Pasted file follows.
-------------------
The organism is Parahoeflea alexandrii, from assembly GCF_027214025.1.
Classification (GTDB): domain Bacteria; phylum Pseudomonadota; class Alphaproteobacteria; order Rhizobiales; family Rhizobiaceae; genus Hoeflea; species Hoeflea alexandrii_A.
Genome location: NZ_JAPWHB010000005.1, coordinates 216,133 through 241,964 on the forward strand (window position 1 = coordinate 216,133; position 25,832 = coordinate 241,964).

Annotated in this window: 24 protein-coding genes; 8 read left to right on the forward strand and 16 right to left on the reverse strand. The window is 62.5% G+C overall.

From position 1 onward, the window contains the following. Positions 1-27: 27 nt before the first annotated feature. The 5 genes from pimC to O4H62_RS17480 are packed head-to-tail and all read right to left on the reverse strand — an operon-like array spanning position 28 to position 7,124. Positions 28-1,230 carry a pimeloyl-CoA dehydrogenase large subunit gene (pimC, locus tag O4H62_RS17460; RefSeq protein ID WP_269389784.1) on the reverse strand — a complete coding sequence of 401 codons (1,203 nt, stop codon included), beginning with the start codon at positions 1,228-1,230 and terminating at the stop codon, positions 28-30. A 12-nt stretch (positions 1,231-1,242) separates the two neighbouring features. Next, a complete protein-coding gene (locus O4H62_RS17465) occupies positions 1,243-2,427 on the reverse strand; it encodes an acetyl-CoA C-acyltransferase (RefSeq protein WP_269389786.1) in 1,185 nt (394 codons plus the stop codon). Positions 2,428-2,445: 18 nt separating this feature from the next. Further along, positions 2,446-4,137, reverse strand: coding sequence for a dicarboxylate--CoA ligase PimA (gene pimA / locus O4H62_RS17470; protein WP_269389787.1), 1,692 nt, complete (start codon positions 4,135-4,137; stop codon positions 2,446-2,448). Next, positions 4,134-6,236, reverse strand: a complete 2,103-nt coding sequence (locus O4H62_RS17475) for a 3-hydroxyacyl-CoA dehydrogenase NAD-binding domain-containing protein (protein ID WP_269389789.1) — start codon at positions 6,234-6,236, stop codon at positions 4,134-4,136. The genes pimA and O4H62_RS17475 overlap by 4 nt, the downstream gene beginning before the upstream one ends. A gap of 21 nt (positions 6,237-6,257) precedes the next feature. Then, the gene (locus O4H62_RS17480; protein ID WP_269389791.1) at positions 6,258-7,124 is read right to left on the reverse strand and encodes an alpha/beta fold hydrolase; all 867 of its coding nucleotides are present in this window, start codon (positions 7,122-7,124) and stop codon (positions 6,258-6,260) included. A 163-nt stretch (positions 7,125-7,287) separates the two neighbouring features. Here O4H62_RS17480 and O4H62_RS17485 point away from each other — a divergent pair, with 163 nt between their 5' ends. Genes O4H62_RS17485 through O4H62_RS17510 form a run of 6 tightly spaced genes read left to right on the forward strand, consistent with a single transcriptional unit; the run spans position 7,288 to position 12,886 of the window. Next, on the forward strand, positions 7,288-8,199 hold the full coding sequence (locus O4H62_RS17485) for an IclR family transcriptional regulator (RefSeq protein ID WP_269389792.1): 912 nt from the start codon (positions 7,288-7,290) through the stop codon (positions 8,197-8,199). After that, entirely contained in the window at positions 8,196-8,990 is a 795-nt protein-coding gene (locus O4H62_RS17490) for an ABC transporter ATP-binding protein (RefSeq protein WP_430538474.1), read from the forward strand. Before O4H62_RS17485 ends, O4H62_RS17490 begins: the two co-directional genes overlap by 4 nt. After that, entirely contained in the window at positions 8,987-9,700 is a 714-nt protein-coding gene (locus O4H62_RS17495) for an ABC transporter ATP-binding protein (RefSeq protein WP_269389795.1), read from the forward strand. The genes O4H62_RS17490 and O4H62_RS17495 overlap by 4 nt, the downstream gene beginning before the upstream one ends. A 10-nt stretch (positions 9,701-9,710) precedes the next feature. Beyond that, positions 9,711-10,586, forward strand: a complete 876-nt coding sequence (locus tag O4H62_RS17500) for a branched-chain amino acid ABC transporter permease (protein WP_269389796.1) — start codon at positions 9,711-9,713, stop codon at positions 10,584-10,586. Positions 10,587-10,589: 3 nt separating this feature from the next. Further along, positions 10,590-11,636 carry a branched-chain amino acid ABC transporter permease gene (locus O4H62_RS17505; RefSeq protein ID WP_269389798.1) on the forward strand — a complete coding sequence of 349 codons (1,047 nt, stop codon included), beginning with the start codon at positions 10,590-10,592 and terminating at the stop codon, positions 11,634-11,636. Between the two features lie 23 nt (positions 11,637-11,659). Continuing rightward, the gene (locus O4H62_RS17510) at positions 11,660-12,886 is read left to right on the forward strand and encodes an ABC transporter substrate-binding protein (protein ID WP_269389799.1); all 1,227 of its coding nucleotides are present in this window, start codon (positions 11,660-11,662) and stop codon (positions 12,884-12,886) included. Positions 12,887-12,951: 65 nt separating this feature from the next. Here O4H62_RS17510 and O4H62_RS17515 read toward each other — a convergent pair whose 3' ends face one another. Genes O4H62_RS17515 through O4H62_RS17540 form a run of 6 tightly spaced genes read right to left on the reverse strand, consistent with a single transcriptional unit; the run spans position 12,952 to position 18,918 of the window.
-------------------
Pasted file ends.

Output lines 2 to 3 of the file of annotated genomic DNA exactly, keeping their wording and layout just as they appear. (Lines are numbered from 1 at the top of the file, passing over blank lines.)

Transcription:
Classification (GTDB): domain Bacteria; phylum Pseudomonadota; class Alphaproteobacteria; order Rhizobiales; family Rhizobiaceae; genus Hoeflea; species Hoeflea alexandrii_A.
Genome location: NZ_JAPWHB010000005.1, coordinates 216,133 through 241,964 on the forward strand (window position 1 = coordinate 216,133; position 25,832 = coordinate 241,964).